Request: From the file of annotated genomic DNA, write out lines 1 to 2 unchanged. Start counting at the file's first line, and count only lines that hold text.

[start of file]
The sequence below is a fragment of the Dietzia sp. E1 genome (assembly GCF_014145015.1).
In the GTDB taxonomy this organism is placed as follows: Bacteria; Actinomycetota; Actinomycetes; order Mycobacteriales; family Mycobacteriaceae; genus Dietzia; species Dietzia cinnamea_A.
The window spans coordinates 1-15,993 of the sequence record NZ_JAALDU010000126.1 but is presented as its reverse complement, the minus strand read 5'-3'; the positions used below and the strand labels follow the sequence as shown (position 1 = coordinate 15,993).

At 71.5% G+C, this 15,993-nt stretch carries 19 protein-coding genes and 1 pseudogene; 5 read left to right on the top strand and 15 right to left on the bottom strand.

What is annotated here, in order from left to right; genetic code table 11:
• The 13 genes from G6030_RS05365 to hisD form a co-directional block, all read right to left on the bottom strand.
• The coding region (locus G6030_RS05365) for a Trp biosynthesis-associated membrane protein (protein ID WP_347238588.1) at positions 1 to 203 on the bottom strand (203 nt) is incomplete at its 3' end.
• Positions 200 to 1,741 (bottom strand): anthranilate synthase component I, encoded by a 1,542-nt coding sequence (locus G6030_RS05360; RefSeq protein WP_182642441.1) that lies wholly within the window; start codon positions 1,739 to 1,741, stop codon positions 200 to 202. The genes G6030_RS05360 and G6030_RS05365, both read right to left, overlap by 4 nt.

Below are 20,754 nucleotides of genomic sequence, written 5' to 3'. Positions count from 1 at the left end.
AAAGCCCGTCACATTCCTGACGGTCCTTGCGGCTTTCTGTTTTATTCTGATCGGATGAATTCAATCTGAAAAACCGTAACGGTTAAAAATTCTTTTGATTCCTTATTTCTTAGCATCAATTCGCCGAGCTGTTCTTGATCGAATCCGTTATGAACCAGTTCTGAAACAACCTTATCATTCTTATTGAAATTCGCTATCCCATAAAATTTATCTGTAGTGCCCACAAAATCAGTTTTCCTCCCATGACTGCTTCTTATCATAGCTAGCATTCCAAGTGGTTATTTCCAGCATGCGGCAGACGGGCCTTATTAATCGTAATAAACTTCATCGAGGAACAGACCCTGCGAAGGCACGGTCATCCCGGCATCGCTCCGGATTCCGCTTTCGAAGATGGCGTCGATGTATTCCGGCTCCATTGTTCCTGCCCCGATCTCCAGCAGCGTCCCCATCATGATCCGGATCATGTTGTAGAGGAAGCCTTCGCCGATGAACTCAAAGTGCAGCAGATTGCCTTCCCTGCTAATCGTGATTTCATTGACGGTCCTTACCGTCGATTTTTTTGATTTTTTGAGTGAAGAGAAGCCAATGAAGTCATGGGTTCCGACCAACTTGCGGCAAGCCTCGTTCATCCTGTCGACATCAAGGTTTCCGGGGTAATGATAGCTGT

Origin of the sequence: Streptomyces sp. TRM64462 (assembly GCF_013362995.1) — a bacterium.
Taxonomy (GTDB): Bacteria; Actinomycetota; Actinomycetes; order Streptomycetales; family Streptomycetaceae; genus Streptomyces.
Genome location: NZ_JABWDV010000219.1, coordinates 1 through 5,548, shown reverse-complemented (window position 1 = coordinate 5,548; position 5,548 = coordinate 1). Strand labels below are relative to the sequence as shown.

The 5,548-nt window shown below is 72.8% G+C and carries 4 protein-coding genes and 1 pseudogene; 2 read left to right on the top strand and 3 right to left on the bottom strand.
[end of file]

The sequence below is a fragment of the Dietzia sp. E1 genome (assembly GCF_014145015.1).
In the GTDB taxonomy this organism is placed as follows: Bacteria; Actinomycetota; Actinomycetes; order Mycobacteriales; family Mycobacteriaceae; genus Dietzia; species Dietzia cinnamea_A.